Fanzine Review: 'Reggae Hit the Town' by Jenni Stalmach
This one away, 30 colour page zine is a valient, if somewhat patchy attempt to map the history of reggae in Huddersfield, one of those oft forgotten mid-size towns that played no small role in the process of making reggae music the popular form that it is today in the UK (see also Southend and Bradford for potential alterative histories). It's not ALL about the London, See?
It does this by firstly discussing the venues where reggae could be heard in the 1970s and 80s (namely the now destroyed West Indian Social Club on Venn Street and Huddersfield Poly), before switching tack and briefly interviewing a number of people involved in the revive/dubstep scene in the present day (Axis Sound System; the people behind the Chicken Scratch and Powah nights).
The early material is a nice, though very brief overview over well trodden grounds, with a local twist- yep, Steel Pulse, Matumbi and Aswad all played the town, whilst Eek-a-Mouse shows his face; a sense of place is fleetingly touched upon, where 'commercial reggae' is the norm, but roots and culture could be found if one persevered.
Whilst in his interview, Dr Huxtable (Axis Sound System) mentions half a dozen, mostly long forgotten, sounds that have run in the town over the past 30 years, alongside some interesting additional miscellania.
The problem with this approach is that it begins to feel like an opportunity missed. It is well documented that sounds such as Shaka were playing in towns like Hudds in the 70s and 80s, but of this there is no mention and the interviews tend to focus on the issues surrounding white people playing reggae and incredibly cliched charts, rather than the role the music played (and plays) in the formation of community and identity in a cold, wet, northern mill town.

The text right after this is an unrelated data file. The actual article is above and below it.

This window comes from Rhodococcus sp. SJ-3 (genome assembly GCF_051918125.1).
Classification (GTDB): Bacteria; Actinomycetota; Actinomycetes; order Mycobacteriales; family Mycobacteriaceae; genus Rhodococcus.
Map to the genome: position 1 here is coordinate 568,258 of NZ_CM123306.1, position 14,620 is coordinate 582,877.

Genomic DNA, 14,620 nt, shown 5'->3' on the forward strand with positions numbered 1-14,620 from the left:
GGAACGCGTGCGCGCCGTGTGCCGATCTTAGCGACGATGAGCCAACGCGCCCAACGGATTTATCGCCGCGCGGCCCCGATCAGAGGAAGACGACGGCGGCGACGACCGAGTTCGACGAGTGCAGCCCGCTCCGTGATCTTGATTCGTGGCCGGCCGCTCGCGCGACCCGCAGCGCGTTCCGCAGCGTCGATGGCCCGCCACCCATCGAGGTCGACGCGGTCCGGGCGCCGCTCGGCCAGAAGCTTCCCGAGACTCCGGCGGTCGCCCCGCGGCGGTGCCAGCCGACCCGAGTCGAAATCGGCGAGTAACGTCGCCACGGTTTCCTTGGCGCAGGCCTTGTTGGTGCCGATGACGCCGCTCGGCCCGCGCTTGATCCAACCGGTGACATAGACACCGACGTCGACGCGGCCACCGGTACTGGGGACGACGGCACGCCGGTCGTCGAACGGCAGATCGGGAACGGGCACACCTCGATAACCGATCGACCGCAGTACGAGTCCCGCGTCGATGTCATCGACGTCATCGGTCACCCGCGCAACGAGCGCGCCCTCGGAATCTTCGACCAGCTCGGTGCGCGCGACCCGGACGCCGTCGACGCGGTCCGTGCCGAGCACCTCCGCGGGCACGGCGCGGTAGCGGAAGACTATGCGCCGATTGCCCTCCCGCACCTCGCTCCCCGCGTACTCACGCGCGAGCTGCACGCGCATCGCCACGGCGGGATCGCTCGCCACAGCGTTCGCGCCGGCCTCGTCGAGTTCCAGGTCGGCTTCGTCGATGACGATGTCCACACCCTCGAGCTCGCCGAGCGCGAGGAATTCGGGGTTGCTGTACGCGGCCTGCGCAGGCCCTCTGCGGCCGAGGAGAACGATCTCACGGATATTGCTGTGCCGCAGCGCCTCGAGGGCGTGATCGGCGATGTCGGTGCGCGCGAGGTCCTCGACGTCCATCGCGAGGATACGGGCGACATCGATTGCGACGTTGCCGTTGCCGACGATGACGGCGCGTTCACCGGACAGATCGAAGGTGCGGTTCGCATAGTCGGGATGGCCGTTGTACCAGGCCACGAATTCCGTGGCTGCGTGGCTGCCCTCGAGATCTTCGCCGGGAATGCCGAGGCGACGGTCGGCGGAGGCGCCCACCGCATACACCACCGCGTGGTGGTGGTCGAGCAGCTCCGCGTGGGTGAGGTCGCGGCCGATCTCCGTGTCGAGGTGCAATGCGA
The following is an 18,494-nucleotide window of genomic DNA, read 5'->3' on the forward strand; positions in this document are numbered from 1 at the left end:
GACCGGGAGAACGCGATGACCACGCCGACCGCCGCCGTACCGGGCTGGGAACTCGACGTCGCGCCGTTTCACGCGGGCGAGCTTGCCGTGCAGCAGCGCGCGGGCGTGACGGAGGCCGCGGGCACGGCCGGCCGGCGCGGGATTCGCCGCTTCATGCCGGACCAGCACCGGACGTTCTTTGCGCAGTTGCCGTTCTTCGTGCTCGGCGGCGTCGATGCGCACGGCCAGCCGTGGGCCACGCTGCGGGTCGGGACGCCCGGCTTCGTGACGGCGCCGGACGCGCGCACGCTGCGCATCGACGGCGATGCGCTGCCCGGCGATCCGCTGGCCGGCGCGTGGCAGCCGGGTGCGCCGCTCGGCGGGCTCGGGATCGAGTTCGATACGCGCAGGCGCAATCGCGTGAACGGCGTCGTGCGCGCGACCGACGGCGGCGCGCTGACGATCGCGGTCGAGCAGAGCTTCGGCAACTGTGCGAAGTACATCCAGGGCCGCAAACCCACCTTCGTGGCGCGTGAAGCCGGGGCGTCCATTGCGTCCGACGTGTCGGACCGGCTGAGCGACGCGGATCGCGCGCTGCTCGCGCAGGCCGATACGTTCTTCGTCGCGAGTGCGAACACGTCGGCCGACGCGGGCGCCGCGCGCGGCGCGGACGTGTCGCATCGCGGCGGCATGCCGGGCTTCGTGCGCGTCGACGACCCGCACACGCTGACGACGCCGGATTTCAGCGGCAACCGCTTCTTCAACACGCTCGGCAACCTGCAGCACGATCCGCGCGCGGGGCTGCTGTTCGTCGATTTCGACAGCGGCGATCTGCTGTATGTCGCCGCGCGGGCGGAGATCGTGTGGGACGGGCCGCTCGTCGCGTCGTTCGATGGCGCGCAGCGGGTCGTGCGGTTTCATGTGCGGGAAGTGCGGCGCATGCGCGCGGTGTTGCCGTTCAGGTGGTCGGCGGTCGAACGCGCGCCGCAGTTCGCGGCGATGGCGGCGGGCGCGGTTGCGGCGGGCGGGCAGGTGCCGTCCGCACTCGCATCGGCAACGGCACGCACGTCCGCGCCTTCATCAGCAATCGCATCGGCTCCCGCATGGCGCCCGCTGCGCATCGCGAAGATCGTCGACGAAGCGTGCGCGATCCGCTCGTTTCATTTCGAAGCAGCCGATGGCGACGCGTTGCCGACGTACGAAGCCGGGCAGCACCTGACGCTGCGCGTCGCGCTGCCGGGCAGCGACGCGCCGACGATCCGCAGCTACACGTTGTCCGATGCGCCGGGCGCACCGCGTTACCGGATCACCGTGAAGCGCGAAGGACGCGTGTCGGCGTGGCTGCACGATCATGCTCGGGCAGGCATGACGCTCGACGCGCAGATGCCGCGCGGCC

In Woofah 1, Mark Iration commented that Huddersfield was an important place in his development as a selector, but the period when sounds like Iration Steppas were playing in the town regularly (the 1980s and 1990s) don't really get a mention. These are the stories I would have really liked to be told. Given that figures such as Earth Rockers soundsystem and Dan Man are name checked, but not interviewed is an opportunity missed.
However, saying that, Reggae Hit The Town remains a nice primer on its subject and a potential starting point for more research into a much neglected area of UK bass music, for which the author should to be praised. Not to mention the joy of reading a paper copy of someone's labour of love.
Reggae Hit The Town costs £2.00, From Wall of Sound records in Huddersfield, or from their virtual shop.
Jenni Stalmach's Blog